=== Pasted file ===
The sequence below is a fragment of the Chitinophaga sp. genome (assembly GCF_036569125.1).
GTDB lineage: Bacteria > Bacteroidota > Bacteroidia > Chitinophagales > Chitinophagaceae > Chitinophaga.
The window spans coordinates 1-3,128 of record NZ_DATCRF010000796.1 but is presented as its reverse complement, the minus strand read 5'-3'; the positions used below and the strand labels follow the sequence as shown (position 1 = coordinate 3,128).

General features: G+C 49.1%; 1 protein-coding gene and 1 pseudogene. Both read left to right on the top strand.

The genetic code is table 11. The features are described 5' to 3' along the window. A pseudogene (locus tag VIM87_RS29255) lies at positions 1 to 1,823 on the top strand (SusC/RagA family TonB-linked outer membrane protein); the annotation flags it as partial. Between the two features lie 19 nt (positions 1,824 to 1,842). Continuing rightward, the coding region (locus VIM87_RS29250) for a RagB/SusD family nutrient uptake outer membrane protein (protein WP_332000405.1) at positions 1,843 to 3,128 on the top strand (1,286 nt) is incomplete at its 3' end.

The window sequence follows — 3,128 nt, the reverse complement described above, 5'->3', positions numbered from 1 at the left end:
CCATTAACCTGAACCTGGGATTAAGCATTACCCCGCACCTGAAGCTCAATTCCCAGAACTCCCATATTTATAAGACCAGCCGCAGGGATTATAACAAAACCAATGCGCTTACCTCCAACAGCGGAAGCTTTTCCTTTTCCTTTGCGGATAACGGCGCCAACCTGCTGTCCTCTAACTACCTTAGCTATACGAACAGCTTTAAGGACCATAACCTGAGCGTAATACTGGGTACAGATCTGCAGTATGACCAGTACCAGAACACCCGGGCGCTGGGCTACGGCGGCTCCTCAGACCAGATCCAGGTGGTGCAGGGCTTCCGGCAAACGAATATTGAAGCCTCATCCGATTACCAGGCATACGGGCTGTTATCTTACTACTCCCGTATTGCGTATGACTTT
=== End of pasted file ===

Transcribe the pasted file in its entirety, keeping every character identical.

The sequence below is a fragment of the Chitinophaga sp. genome (assembly GCF_036569125.1).
GTDB lineage: Bacteria > Bacteroidota > Bacteroidia > Chitinophagales > Chitinophagaceae > Chitinophaga.
The window spans coordinates 1-3,128 of record NZ_DATCRF010000796.1 but is presented as its reverse complement, the minus strand read 5'-3'; the positions used below and the strand labels follow the sequence as shown (position 1 = coordinate 3,128).

General features: G+C 49.1%; 1 protein-coding gene and 1 pseudogene. Both read left to right on the top strand.

The genetic code is table 11. The features are described 5' to 3' along the window. A pseudogene (locus tag VIM87_RS29255) lies at positions 1 to 1,823 on the top strand (SusC/RagA family TonB-linked outer membrane protein); the annotation flags it as partial. Between the two features lie 19 nt (positions 1,824 to 1,842). Continuing rightward, the coding region (locus VIM87_RS29250) for a RagB/SusD family nutrient uptake outer membrane protein (protein WP_332000405.1) at positions 1,843 to 3,128 on the top strand (1,286 nt) is incomplete at its 3' end.

The window sequence follows — 3,128 nt, the reverse complement described above, 5'->3', positions numbered from 1 at the left end:
CCATTAACCTGAACCTGGGATTAAGCATTACCCCGCACCTGAAGCTCAATTCCCAGAACTCCCATATTTATAAGACCAGCCGCAGGGATTATAACAAAACCAATGCGCTTACCTCCAACAGCGGAAGCTTTTCCTTTTCCTTTGCGGATAACGGCGCCAACCTGCTGTCCTCTAACTACCTTAGCTATACGAACAGCTTTAAGGACCATAACCTGAGCGTAATACTGGGTACAGATCTGCAGTATGACCAGTACCAGAACACCCGGGCGCTGGGCTACGGCGGCTCCTCAGACCAGATCCAGGTGGTGCAGGGCTTCCGGCAAACGAATATTGAAGCCTCATCCGATTACCAGGCATACGGGCTGTTATCTTACTACTCCCGTATTGCGTATGACTTT